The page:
Monday, May 21, 2018

Philip Britts

Philip Britts (1917—1949) is a poet, farmer, pacifist, and pastor who was originally from Devon, England. He became a member of the Bruderhof Christian community, after they had been expelled from Germany by Hitler's government in 1937; when they fled to England, Britts and his wife joined the movement. During WWII, Britts moved to Paraguay with others from his community. It was in South America where he contracted a rare tropical disease which took his life.

In 2018, Plough — the publishing house of the Bruderhof community — has made available, Water at the Roots, a collection of Philip Britts's poetry, interspersed with brief biographical sketches to contextualize the poems. They describe him as a British Wendell Berry, because of his philosophy of life, and the poetry he wrote.

The following poem is from Water at the Roots.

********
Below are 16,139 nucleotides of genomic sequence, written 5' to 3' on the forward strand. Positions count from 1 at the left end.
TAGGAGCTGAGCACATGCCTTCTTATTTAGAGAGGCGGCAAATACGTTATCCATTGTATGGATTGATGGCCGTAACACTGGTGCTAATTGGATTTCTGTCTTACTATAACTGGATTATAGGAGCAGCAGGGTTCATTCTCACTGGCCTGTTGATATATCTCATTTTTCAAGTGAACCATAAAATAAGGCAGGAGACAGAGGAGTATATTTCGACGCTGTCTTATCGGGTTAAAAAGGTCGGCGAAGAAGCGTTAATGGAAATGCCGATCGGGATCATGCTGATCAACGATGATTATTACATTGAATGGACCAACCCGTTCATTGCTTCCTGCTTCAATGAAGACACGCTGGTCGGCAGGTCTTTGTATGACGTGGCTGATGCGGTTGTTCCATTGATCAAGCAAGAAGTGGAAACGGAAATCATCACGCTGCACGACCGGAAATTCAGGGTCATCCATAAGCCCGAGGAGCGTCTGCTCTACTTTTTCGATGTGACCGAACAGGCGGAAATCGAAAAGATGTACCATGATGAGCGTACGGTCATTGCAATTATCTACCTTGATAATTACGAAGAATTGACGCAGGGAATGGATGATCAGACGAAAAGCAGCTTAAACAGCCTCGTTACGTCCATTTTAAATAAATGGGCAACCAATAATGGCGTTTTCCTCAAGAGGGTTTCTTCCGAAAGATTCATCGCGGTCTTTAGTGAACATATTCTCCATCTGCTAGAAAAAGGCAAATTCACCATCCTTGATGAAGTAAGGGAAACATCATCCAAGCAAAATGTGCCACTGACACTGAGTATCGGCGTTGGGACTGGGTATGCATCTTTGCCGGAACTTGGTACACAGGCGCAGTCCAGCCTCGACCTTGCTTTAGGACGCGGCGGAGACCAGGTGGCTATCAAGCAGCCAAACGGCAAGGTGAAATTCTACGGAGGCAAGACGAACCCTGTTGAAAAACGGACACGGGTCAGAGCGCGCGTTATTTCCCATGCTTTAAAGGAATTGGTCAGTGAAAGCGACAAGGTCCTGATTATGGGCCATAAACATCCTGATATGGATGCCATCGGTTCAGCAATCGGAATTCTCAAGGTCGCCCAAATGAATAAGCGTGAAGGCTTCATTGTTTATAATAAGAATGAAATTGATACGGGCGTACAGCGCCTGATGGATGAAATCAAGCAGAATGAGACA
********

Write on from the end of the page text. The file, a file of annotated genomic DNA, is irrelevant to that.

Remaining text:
Wait For The Weather

It's good to plough when the earth is soft
----And the furrows smoothly go;
When the tilth is fine and the weather fair,
----It is good to sow.

So when the earth is baked to brick
----And wind is dry and sun is bright,
It's better to bide at home and wait,
----And put your harness right.

It's better to wait your time, and make
----Good order for when you start.
Then all day long, when the time is right,
----Plough with a thankful heart.

Entry written by D.S. Martin. His latest poetry collection is Ampersand (2018, Cascade). His books are available through Amazon, and Wipf & Stock, including the anthologies The Turning Aside, and Adam, Eve, & the Riders of the Apocalypse.